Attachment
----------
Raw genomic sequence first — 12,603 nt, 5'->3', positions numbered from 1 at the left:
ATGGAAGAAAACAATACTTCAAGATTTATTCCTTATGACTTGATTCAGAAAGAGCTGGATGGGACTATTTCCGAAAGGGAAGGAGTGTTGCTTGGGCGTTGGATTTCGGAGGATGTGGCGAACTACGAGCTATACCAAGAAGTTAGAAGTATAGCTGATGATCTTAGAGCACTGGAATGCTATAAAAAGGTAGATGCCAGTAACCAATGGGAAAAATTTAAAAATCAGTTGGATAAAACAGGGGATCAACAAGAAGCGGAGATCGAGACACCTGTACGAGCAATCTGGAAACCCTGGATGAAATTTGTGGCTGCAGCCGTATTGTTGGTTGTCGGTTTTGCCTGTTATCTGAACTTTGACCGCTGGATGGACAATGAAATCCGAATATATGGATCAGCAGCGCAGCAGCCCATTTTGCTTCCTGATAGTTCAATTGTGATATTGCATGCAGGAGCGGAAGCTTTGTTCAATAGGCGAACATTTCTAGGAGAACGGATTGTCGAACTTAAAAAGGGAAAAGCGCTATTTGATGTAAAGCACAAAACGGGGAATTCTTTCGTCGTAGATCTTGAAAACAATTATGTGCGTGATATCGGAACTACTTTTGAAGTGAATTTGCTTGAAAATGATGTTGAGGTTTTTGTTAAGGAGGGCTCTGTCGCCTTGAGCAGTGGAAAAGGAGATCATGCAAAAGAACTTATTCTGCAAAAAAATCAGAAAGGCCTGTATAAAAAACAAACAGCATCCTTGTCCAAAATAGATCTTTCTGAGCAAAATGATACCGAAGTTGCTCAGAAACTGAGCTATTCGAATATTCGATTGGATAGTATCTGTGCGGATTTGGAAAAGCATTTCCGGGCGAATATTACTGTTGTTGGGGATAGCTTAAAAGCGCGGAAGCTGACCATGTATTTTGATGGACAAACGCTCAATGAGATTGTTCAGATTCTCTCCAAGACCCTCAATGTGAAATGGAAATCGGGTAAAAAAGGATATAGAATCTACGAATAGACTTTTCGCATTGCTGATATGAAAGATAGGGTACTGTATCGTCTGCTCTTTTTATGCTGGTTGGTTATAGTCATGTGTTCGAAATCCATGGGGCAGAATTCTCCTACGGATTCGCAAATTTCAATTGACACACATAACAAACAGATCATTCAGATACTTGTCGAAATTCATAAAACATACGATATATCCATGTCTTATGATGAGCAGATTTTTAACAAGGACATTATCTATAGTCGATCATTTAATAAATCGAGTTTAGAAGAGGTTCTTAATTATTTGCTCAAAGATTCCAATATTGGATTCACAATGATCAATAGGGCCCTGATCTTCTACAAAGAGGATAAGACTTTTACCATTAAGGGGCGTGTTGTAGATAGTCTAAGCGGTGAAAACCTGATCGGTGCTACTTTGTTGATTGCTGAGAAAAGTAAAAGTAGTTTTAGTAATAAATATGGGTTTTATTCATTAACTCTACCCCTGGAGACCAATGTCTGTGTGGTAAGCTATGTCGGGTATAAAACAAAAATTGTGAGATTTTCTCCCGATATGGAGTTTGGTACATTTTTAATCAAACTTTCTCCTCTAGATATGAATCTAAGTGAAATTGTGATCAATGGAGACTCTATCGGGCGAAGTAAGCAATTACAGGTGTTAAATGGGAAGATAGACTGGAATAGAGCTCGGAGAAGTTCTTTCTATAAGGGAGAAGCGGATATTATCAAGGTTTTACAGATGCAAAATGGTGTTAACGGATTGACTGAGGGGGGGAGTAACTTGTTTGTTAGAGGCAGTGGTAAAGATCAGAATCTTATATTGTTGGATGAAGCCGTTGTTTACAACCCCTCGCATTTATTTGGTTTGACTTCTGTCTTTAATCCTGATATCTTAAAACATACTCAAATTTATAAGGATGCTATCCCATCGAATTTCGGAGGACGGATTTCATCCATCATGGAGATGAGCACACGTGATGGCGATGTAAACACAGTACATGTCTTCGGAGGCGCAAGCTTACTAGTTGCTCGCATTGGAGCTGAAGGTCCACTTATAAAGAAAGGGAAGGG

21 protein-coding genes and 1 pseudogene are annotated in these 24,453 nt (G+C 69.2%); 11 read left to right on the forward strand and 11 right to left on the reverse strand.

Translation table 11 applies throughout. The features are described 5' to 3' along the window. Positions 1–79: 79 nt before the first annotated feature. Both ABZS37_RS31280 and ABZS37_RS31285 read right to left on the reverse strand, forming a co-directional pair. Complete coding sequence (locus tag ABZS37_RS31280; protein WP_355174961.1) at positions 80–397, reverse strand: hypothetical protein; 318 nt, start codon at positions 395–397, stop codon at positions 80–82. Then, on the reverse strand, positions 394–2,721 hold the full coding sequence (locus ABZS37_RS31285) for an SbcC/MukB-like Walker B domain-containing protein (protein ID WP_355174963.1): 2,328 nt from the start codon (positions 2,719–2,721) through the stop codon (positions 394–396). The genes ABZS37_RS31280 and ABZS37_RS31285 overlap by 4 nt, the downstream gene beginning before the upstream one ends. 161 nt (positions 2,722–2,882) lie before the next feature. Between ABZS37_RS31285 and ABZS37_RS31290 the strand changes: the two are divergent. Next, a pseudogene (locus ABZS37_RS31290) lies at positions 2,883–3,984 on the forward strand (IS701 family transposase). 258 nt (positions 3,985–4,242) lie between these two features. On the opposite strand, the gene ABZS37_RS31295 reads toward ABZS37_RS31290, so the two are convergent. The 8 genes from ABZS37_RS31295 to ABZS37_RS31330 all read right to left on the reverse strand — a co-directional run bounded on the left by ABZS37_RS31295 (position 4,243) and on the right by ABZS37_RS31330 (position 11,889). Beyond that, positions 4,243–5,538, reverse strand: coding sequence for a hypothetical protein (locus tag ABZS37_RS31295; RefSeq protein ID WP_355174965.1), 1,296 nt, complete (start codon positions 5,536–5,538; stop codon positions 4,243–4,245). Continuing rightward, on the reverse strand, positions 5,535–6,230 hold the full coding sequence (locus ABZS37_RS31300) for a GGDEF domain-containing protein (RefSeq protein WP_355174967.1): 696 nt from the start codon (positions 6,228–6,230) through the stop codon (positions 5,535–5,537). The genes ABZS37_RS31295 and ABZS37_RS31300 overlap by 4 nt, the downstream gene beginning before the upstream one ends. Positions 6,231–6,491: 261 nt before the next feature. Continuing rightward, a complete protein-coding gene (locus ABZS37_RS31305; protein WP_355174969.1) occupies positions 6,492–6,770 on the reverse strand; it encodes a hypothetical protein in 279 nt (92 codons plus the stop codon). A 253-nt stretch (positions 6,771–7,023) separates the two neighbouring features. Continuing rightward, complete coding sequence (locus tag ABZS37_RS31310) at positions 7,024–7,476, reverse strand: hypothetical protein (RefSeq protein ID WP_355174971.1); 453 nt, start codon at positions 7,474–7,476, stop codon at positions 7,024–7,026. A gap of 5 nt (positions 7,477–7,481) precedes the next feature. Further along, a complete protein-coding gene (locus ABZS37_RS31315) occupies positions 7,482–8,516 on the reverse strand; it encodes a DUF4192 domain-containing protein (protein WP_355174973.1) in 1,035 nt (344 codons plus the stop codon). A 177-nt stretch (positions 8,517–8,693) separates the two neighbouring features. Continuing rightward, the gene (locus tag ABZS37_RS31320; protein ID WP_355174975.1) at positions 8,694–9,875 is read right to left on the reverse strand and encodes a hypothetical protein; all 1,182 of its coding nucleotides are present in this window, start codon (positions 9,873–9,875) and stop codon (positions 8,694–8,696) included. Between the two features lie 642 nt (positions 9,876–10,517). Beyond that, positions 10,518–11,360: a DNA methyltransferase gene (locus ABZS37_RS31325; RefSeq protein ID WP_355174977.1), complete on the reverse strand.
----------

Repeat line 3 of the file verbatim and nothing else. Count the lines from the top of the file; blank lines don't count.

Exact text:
21 protein-coding genes and 1 pseudogene are annotated in these 24,453 nt (G+C 69.2%); 11 read left to right on the forward strand and 11 right to left on the reverse strand.